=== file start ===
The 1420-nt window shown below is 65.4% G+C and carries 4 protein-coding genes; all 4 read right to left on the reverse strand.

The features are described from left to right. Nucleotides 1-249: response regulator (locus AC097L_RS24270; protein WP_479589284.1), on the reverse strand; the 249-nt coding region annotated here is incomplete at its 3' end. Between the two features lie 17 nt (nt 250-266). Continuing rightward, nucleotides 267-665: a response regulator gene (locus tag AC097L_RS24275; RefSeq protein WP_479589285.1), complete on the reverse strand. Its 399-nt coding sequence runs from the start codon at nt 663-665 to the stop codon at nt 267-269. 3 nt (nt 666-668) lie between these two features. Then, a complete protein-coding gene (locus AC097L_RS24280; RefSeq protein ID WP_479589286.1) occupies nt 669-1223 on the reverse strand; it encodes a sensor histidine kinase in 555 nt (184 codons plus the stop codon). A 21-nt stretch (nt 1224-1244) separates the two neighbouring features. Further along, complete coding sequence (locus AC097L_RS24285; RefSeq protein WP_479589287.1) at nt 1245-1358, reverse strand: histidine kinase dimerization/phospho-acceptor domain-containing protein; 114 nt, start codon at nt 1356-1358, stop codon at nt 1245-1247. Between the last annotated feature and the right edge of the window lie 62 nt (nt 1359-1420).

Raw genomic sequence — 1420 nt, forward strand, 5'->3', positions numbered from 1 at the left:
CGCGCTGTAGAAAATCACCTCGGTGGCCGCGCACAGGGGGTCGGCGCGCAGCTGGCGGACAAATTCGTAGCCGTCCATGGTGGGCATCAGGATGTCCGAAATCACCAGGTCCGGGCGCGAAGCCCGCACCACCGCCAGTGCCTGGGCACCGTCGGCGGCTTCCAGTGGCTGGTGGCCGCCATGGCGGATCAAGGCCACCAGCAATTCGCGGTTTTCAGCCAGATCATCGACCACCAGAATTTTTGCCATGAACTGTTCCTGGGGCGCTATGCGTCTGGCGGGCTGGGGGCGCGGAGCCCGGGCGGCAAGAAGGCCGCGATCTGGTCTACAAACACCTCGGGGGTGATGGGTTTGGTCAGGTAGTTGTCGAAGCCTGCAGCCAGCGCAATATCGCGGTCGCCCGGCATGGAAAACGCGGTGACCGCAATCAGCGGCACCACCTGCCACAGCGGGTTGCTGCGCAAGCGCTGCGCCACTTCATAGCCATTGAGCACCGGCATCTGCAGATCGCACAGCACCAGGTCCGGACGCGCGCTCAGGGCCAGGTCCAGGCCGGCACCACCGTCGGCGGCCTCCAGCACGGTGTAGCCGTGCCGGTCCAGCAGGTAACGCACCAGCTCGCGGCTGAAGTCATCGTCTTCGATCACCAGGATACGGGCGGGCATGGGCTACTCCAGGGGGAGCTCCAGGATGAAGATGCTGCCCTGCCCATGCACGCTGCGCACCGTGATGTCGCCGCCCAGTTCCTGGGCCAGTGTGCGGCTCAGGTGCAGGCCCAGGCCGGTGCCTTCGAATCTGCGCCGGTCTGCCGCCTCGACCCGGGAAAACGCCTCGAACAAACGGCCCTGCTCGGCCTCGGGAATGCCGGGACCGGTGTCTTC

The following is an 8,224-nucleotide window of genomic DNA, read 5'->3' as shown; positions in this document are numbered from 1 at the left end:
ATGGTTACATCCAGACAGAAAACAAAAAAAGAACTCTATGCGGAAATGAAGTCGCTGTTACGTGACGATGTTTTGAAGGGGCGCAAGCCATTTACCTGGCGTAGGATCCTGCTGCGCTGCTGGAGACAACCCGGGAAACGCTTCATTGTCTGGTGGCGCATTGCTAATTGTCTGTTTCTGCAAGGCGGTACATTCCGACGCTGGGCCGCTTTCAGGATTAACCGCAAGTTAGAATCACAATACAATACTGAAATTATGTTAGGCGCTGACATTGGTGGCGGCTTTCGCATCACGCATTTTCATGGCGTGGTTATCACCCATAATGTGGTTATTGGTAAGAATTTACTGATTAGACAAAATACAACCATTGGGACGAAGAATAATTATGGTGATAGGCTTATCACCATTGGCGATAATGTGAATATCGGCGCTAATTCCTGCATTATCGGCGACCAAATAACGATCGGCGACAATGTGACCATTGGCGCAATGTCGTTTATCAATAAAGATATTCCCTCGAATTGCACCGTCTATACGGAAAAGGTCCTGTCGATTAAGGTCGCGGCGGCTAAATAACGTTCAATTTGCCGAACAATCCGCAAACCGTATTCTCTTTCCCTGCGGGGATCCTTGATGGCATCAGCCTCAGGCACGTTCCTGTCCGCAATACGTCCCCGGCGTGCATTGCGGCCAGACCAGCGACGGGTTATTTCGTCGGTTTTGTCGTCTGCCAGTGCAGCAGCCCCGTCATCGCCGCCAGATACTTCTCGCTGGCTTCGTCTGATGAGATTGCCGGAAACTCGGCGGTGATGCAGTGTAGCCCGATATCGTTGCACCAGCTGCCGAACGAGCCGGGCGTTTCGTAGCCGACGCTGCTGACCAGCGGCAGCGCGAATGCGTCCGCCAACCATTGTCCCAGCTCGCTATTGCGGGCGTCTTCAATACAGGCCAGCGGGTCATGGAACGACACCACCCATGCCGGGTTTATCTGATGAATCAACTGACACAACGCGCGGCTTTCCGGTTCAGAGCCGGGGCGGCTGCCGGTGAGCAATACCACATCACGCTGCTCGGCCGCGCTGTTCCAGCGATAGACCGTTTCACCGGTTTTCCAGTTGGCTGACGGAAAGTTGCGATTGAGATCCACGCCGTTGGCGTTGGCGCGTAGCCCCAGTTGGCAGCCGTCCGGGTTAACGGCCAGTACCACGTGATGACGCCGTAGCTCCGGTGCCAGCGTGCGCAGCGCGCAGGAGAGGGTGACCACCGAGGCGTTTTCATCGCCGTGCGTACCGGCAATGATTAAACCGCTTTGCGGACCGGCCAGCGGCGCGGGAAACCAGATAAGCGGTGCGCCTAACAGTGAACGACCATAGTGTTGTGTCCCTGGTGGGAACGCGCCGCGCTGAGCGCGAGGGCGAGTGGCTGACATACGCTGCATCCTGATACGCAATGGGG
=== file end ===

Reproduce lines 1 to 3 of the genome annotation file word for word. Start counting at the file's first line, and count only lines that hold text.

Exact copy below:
The 1420-nt window shown below is 65.4% G+C and carries 4 protein-coding genes; all 4 read right to left on the reverse strand.

The features are described from left to right. Nucleotides 1-249: response regulator (locus AC097L_RS24270; protein WP_479589284.1), on the reverse strand; the 249-nt coding region annotated here is incomplete at its 3' end. Between the two features lie 17 nt (nt 250-266). Continuing rightward, nucleotides 267-665: a response regulator gene (locus tag AC097L_RS24275; RefSeq protein WP_479589285.1), complete on the reverse strand. Its 399-nt coding sequence runs from the start codon at nt 663-665 to the stop codon at nt 267-269. 3 nt (nt 666-668) lie between these two features. Then, a complete protein-coding gene (locus AC097L_RS24280; RefSeq protein ID WP_479589286.1) occupies nt 669-1223 on the reverse strand; it encodes a sensor histidine kinase in 555 nt (184 codons plus the stop codon). A 21-nt stretch (nt 1224-1244) separates the two neighbouring features. Further along, complete coding sequence (locus AC097L_RS24285; RefSeq protein WP_479589287.1) at nt 1245-1358, reverse strand: histidine kinase dimerization/phospho-acceptor domain-containing protein; 114 nt, start codon at nt 1356-1358, stop codon at nt 1245-1247. Between the last annotated feature and the right edge of the window lie 62 nt (nt 1359-1420).

Raw genomic sequence — 1420 nt, forward strand, 5'->3', positions numbered from 1 at the left: